Philadelphia Orchestra/Nathalie Stutzmann in West Palm Beach — Brahms’s First Symphony and, with Gil Shaham, Violin Concerto

Brahms

Violin Concerto in D, Op.77

Symphony No.1 in C-minor, Op.68

Gil Shaham (violin)

The Philadelphia Orchestra
Nathalie Stutzmann


Reviewed by: David M. Rice

Reviewed: 13 February, 2023
Venue: Dreyfoos Concert Hall, Kravis Center for the Performing Arts, West Palm Beach, Florida

In this first of two concerts at the Kravis Center, The Philadelphia Orchestra and Nathalie Stutzmann played Brahms.

Following the Violin Concerto’s powerful introduction, which featured fine oboe and bassoon solos, Gil Shaham masterfully traversed the violin’s first entry. He engaged in delightful conversations with the violas and later with horn and various groupings of winds, and he gave the lyrical second theme a dance-like feeling. The strings offered superbly executed pizzicatos, tremolos and bouncing bows to accompany the soloist’s lengthy runs and arpeggio sequences, and Stutzmann took the tutti passages forcefully, with the brass quite prominent. Toward the movement’s end, Shaham performed Joachim’s cadenza with amazing virtuosity, finally joined by the orchestra’s soft accompaniment to the soloist’s gentle return to the principal theme. Philippe Tondre’s oboe solo set a gorgeous, lyrical tone for the Adagio, with Shaham showing great depth of feeling. Jennifer Montone’s intermittent horn calls, along with interjections from winds and low strings, provided fine accompaniments to the violin. After little more than a breath, Shaham and Stutzmann attacked the Finale, joyfully relishing the spirit of the Gypsy-influenced tune.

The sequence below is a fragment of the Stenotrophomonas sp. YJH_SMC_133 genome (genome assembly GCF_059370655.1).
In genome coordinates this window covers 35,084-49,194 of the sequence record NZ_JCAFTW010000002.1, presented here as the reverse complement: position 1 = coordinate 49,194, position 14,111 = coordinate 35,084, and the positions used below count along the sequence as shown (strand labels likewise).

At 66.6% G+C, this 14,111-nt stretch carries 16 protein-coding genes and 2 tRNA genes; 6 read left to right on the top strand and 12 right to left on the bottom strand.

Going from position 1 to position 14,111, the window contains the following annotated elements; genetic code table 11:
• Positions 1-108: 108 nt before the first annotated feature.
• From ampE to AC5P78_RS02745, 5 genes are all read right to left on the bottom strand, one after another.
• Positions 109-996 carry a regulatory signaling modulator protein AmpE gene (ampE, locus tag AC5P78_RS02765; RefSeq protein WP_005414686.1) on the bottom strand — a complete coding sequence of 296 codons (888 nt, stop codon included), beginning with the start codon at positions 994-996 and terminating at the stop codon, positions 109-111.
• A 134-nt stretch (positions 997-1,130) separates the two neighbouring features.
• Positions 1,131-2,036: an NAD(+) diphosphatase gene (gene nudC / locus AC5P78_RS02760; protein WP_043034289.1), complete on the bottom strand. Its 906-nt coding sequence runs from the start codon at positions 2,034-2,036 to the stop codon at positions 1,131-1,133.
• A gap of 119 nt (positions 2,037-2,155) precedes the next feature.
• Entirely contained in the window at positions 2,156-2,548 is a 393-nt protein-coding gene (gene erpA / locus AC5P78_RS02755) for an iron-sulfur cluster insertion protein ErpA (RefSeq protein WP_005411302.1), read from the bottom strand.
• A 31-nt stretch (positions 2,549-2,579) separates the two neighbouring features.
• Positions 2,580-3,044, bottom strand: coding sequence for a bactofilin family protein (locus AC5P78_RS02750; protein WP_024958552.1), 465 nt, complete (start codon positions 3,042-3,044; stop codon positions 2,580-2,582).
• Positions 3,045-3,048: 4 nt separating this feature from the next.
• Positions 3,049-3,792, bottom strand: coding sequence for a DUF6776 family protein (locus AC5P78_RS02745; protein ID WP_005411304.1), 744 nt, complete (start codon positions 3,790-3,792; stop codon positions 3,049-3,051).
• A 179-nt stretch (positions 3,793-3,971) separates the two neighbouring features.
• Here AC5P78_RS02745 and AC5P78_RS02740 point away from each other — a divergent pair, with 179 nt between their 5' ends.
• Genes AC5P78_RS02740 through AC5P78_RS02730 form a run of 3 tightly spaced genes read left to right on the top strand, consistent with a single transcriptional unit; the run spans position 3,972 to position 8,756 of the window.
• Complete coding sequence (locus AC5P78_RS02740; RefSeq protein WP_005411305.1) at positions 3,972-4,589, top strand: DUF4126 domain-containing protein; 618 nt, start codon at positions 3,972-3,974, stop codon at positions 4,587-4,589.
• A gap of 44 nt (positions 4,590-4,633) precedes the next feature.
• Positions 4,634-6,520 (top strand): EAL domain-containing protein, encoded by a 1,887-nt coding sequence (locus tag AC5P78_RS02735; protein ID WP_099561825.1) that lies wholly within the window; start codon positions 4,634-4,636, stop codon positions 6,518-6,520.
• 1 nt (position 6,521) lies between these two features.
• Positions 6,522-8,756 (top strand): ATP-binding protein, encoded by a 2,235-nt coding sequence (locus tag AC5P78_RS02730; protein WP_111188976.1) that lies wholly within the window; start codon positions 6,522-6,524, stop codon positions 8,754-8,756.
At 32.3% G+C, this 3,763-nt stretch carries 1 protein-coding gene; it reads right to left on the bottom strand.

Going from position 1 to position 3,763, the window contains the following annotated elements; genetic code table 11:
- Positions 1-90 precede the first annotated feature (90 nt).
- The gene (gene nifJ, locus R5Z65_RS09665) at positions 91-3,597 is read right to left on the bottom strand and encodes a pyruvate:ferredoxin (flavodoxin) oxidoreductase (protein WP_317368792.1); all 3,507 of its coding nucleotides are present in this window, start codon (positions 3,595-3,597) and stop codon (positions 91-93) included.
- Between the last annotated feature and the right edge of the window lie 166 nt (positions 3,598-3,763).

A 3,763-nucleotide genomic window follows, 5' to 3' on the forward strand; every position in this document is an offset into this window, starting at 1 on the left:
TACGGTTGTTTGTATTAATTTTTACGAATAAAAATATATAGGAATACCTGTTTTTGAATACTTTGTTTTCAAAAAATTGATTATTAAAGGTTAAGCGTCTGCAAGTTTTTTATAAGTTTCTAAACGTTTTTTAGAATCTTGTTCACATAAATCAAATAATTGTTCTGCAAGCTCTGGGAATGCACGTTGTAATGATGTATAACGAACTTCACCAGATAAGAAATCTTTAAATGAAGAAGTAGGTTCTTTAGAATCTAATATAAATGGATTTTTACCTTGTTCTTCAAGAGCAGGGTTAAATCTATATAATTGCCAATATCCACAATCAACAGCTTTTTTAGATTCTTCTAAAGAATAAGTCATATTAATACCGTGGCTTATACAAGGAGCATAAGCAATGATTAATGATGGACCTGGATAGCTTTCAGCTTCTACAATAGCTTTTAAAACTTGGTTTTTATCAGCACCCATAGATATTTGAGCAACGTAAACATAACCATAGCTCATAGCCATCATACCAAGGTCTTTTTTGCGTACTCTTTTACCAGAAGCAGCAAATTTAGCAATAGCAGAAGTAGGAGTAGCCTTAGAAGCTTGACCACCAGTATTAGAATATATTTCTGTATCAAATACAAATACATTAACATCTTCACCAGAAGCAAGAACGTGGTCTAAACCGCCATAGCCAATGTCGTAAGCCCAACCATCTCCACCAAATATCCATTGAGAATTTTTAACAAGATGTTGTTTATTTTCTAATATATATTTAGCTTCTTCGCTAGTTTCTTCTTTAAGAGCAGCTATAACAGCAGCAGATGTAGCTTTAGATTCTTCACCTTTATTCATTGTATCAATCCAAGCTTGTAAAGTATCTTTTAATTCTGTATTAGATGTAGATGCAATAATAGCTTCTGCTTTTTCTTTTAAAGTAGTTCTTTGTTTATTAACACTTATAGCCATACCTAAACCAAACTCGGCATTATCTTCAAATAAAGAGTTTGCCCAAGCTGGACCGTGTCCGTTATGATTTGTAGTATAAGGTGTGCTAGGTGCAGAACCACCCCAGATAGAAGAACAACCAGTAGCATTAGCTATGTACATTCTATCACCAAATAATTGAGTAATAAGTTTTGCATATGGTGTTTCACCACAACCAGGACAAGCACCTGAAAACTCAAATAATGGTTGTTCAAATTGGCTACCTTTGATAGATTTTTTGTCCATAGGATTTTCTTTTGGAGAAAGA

Like most other composers of his era, Brahms was intimidated by the perceived shadow cast by Beethoven’s Symphonies. Brahms’s First Symphony has been called “Beethoven’s Tenth”. Powerful beats on Don Liuzzi’s timpani launched the Symphony, with a lovely passage on the cellos leading into the Allegro exposition. The statement of the principal theme released tension that Stutzmann and the orchestra had built up, with Montone’s horn solos and a calm, oboe-initiated second theme rounding out the exposition, not repeated. Eschewing the repeat. After propelling forward, the music softened to pianissimo, with Liuzzi’s dynamically nuanced drumrolls adding to the mysterious atmosphere. Stutzmann engineered huge buildups in the transitions leading to both the recapitulation and coda, and then steered to a soft landing. Lush first violins and winds began the Adagio, with Tondre’s oboe and Ricardo Morales’s clarinet offering excellent solos. Stutzmann kept the music breathing with well-timed pauses and subtle tweaks of tempo while carefully maintaining dynamic balances. The gently flowing Allegretto third movement began with Morales’s lovely clarinet solos. Stutzmann shaped a mysterious aura from the strong timpani beats and accelerating pizzicatos of the Finale’s opening measures. A horn call, echoed by Jeffrey Khaner on flute, and the appearance for the first time of trombones in a hymn-like passage set the stage for the emergence of the movement’s main idea. The strings sang out gloriously with this melody, and when it recurs in the development it was broader and with increased prominence of cellos, bassoons and horns. Stutzmann pulled out all the stops in the coda to power the Symphony to a triumphant conclusion.

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